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Search Results: 1 - 10 of 88 matches for " Frieder Boecker "
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Influenceable and Avoidable Risk Factors for Systemic Air Embolism due to Percutaneous CT-Guided Lung Biopsy: Patient Positioning and Coaxial Biopsy Technique—Case Report, Systematic Literature Review, and a Technical Note
Gernot Rott,Frieder Boecker
Radiology Research and Practice , 2014, DOI: 10.1155/2014/349062
Abstract: Following the first case of a systemic air embolism due to percutaneous CT-guided lung biopsy in our clinic we analysed the literature regarding this matter in view of influenceable or avoidable risk factors. A systematic review of literature reporting cases of systemic air embolism due to CT-guided lung biopsy was performed to find out whether prone positioning might be a risk factor regarding this issue. In addition, a technical note concerning coaxial biopsy practice is presented. Prone position seems to have relevance for the development and/or clinical manifestation of air embolism due to CT-guided lung biopsy and should be considered a risk factor, at least as far as lesions in the lower parts of the lung are concerned. Biopsies of small or cavitary lesions in coaxial technique should be performed using a hemostatic valve. 1. Introduction Percutaneous computed tomography- (CT-) guided lung biopsy, an everyday practice in many institutions, has well-known potential complications, in numbers, mainly occurring as pneumothorax and pulmonary bleeding with both of them normally requiring little or no further treatment. Systemic air embolism is a feared and potentially fatal complication but with very low reported incidences ranging from 0,001% to 0,003% according to publications dealing with greater series of biopsies [1, 2]. Statistically, most radiologists performing percutaneous lung biopsies will never have to deal with this complication. On the other hand one study with a smaller patient population recently reported an incidence of 3,8% [3]. Risk factors for systemic air embolism have been speculated, postulated, and reported; these include use of a coaxial biopsy system, number of biopsies, needle path through a longer distance of ventilated lung, coughing during the procedure, positive pressure ventilation, location of lesion in the lower lobes or lower parts of the lung, location of the lesion above the level of the left atrium, vasculitis, and small or cavitary lesions with some of these being influenceable or even avoidable and others not [2–9]. Prone positioning as a truly influenceable factor has been considered a risk factor [3] but to our knowledge has never been evaluated systematically in a literature review. Our very first case of systemic air embolism after CT-guided lung biopsy occurred at our institution after performing the procedure for much more than 10 years with a frequency of at least 50 cases per year. We are presenting this case, as we strongly believe that, in the light of the very low incidence of this complication, every
Impact of Hadronic Axions on Black Hole Accretion Discs and Neutron Stars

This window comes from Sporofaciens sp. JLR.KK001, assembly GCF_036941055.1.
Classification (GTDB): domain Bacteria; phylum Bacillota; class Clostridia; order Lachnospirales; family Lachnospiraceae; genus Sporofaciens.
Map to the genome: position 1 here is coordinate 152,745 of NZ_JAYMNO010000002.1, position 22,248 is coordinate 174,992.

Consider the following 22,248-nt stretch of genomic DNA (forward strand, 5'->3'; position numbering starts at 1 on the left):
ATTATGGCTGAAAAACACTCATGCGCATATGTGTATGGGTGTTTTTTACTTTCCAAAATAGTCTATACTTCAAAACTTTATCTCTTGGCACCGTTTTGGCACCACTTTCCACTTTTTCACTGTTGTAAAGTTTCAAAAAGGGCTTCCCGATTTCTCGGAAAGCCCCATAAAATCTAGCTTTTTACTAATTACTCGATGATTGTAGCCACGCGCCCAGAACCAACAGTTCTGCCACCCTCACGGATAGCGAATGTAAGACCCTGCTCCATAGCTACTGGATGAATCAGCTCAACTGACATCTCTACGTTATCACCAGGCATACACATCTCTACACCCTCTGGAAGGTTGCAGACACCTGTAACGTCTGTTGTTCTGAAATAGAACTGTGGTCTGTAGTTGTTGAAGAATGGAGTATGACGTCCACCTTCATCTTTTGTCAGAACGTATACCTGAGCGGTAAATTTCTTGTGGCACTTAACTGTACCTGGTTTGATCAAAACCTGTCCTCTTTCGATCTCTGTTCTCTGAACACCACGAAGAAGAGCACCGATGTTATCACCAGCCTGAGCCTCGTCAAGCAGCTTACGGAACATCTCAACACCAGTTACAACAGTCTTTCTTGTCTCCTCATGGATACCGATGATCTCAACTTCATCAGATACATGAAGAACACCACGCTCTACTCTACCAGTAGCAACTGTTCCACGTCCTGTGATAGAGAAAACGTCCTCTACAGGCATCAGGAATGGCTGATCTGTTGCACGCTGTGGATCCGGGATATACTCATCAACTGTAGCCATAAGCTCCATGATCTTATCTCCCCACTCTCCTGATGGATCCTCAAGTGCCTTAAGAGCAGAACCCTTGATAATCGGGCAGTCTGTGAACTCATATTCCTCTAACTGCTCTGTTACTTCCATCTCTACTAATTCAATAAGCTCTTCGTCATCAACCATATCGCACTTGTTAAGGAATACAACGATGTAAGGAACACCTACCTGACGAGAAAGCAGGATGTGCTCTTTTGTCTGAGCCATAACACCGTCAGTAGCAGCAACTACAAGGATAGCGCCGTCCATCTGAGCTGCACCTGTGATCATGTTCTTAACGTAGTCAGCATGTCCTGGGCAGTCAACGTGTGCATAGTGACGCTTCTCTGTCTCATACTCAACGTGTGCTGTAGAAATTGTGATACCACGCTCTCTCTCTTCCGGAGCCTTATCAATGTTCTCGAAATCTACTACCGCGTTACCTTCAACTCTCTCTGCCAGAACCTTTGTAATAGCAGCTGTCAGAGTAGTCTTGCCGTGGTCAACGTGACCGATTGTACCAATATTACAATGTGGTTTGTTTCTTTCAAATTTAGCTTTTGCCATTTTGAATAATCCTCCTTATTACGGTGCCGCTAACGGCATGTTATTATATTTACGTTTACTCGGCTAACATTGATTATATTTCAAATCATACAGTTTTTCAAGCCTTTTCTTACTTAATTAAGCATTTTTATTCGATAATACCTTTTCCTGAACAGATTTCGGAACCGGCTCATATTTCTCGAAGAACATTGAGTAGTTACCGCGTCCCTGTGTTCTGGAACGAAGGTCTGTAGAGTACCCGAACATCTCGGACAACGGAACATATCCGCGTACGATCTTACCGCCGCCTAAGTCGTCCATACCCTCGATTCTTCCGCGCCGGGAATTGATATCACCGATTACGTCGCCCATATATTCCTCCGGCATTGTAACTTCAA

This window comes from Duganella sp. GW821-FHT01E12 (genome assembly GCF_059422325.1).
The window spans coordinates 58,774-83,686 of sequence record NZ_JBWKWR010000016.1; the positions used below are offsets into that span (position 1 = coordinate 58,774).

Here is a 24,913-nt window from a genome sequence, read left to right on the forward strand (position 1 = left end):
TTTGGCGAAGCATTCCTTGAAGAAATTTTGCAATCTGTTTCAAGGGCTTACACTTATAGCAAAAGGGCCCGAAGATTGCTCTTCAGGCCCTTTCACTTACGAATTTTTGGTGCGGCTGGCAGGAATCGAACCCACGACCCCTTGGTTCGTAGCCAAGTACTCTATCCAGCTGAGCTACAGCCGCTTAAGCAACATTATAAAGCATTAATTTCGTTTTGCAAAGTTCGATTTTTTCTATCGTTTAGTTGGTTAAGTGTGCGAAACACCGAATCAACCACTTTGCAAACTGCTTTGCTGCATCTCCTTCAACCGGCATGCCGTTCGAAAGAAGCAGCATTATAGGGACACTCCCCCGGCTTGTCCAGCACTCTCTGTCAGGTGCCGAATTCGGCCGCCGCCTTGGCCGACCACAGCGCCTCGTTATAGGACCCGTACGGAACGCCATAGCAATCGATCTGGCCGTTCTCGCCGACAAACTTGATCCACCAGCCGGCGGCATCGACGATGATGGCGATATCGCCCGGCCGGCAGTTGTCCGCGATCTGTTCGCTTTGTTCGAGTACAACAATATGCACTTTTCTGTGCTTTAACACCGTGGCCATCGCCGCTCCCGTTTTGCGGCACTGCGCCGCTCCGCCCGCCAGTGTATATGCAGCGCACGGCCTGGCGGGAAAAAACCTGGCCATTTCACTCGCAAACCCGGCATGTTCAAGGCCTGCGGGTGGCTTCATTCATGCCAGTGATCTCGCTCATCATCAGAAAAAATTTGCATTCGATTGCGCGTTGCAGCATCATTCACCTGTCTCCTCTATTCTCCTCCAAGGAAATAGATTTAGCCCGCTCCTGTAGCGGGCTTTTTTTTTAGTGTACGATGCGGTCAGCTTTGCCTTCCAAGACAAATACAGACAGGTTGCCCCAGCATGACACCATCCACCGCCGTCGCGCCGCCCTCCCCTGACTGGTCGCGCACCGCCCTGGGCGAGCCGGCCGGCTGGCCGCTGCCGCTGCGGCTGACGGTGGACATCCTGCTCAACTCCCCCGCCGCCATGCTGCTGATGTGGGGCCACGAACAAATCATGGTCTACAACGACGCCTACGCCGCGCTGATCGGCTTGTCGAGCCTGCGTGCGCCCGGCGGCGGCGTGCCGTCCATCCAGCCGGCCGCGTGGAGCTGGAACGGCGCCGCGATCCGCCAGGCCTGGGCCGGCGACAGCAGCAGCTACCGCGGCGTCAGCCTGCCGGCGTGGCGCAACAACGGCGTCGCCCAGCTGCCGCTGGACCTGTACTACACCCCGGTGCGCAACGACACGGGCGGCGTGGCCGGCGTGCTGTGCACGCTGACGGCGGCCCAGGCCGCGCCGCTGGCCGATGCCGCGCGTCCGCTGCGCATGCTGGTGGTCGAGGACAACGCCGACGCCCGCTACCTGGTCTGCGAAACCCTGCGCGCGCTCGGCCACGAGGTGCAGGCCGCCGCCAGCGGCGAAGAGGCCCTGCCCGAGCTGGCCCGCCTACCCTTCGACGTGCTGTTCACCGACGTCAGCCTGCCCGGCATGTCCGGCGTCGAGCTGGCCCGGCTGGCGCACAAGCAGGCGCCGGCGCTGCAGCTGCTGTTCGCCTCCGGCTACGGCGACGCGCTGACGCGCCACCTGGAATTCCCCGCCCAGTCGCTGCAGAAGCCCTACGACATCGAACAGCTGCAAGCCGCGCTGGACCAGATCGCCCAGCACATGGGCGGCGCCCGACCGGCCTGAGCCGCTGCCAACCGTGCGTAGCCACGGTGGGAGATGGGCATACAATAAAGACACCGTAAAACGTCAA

K. Boecker
Physics , 2000,
Abstract: We re-examine the possibility of an astrophysically allowed KSVZ-type axion that has a strongly suppressed coupling to photons. We then investigate the impact of such ''hadronic axions'' on two classes of astrophysical objects: black hole accretion disc (BHAD) based gamma-ray bursts and isolated neutron-stars. Although our results are sensitive to details of the underlying models, we show that hadronic axions could in principle play an important role in the evolution of gamma-ray bursts and in the cooling behaviour of neutron stars.
Topological Concepts in Gauge Theories
Frieder Lenz
Physics , 2004, DOI: 10.1007/978-3-540-31532-2_2
Abstract: In these lecture notes, an introduction to topological concepts and methods in studies of gauge field theories is presented. The three paradigms of topological objects, the Nielsen-Olesen vortex of the abelian Higgs model, the 't Hooft-Polyakov monopole of the non-abelian Higgs model and the instanton of Yang-Mills theory, are discussed. The common formal elements in their construction are emphasized and their different dynamical roles are exposed. The discussion of applications of topological methods to Quantum Chromodynamics focuses on confinement. An account is given of various attempts to relate this phenomenon to topological properties of Yang-Mills theory. The lecture notes also include an introduction to the underlying concept of homotopy with applications from various areas of physics.
Elements of a non-Hermitian quantum theory without Hermitian conjugation - scalar product and scattering
Frieder Kleefeld
Physics , 2015,
Abstract: The descripition of in a Hermitian setting seemingly nonlocal and nonperturbative phenomena like confinement or superconductivity is most conveniently performed by generalizing quantum theory to a non-Hermitian regime where these phenomena appear perturbative and local. The short presentation provides a clue how this can be done on the basis of Lorentz covariance while preserving the analyticity of the theory. After deriving with the help of Lorentz covariance a quantum scalar product without making any use of metric or complex conjugation we sketch how the formalism of scattering theory can be extended analytically to a non-Hermitian regime.